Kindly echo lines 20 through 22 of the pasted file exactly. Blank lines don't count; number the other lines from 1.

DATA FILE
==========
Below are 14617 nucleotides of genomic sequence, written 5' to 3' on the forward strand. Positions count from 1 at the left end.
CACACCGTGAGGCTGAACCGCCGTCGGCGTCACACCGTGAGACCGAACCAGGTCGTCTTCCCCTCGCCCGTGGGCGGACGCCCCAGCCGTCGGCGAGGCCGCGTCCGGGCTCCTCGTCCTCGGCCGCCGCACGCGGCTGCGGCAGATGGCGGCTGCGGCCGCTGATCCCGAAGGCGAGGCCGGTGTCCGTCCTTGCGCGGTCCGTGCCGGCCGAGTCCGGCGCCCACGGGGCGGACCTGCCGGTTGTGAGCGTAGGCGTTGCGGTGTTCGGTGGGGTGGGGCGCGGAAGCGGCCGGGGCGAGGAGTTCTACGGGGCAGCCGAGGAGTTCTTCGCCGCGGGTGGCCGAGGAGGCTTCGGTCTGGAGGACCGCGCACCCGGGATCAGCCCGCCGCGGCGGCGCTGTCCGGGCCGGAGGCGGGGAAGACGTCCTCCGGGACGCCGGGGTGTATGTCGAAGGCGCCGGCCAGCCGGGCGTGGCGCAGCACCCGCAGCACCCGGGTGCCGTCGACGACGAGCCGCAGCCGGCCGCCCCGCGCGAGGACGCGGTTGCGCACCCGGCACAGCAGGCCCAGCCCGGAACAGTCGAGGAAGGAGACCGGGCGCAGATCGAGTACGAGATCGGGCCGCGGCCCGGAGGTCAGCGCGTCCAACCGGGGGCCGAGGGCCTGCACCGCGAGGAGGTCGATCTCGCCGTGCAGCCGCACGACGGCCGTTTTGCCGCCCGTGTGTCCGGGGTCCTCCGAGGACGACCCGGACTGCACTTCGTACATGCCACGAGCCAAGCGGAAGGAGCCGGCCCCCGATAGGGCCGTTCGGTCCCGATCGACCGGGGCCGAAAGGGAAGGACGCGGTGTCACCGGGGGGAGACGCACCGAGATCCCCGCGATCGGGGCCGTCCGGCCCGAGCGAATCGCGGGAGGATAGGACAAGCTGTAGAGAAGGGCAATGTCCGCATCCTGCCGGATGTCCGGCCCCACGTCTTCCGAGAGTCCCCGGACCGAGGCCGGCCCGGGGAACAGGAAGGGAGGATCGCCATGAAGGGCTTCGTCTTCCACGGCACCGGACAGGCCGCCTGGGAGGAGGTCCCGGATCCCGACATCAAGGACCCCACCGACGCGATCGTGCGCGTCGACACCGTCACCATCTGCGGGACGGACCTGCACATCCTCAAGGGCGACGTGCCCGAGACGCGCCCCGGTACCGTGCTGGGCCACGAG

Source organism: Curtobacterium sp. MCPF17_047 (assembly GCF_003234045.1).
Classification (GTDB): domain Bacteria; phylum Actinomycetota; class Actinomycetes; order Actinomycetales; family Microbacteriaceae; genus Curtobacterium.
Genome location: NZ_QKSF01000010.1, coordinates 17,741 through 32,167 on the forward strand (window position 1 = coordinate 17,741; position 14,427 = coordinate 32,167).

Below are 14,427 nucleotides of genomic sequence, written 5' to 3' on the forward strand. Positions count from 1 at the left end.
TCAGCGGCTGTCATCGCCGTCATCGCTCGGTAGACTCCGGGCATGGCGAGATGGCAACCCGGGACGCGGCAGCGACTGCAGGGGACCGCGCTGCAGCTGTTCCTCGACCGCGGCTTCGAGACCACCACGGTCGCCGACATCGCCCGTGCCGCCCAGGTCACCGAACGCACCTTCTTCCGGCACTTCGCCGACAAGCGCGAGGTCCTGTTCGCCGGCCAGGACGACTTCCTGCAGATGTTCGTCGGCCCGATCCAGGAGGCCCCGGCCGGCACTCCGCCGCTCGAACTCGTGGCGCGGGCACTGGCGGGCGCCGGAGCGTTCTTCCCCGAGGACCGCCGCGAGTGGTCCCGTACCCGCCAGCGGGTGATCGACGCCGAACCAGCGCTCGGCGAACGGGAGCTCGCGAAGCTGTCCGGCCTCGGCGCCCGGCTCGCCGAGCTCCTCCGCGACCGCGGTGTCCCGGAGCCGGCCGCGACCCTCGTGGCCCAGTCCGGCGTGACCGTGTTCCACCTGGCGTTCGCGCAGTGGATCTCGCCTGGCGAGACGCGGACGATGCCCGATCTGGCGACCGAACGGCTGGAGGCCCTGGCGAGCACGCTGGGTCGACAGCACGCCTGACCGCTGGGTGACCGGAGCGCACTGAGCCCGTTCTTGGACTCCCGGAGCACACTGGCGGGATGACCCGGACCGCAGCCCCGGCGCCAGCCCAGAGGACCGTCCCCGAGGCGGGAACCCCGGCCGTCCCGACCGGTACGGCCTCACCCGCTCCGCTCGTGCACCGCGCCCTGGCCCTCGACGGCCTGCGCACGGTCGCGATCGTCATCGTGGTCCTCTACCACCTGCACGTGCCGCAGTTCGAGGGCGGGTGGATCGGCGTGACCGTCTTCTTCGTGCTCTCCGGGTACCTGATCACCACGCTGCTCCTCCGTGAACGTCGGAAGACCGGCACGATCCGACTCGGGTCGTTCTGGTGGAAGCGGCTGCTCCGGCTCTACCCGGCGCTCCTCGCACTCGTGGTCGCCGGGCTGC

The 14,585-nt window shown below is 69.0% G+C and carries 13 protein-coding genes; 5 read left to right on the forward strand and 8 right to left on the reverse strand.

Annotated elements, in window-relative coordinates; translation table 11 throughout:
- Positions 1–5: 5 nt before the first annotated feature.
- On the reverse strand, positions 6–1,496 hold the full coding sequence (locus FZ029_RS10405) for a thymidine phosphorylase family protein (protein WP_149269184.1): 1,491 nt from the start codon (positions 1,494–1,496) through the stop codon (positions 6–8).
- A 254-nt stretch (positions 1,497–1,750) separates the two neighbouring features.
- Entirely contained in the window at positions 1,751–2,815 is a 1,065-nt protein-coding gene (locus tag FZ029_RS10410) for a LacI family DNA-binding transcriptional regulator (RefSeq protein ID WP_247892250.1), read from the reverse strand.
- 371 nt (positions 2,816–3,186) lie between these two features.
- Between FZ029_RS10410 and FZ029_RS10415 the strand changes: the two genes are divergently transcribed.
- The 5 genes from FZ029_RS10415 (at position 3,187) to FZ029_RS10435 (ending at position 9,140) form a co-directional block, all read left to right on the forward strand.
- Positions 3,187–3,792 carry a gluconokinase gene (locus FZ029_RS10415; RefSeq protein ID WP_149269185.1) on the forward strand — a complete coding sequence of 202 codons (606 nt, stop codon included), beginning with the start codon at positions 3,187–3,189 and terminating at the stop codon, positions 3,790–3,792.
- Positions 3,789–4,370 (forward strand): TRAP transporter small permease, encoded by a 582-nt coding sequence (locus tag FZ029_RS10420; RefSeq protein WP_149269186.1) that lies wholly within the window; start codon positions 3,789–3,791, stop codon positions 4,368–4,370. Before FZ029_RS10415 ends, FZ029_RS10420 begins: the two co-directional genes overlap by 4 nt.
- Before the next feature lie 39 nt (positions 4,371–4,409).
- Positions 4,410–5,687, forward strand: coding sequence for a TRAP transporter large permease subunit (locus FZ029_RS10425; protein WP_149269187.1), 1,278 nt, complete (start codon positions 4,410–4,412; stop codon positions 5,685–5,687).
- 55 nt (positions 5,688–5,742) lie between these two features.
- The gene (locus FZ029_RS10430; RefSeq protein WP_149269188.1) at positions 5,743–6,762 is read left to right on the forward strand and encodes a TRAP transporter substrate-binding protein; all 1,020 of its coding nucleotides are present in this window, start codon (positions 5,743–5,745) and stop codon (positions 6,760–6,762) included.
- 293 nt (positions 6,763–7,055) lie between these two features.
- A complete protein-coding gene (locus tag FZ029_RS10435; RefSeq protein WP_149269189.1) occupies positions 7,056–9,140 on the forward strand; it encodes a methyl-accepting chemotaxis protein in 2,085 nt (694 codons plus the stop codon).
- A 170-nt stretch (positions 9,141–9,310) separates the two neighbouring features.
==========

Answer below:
- Positions 4,410–5,687, forward strand: coding sequence for a TRAP transporter large permease subunit (locus FZ029_RS10425; protein WP_149269187.1), 1,278 nt, complete (start codon positions 4,410–4,412; stop codon positions 5,685–5,687).
- 55 nt (positions 5,688–5,742) lie between these two features.
- The gene (locus FZ029_RS10430; RefSeq protein WP_149269188.1) at positions 5,743–6,762 is read left to right on the forward strand and encodes a TRAP transporter substrate-binding protein; all 1,020 of its coding nucleotides are present in this window, start codon (positions 5,743–5,745) and stop codon (positions 6,760–6,762) included.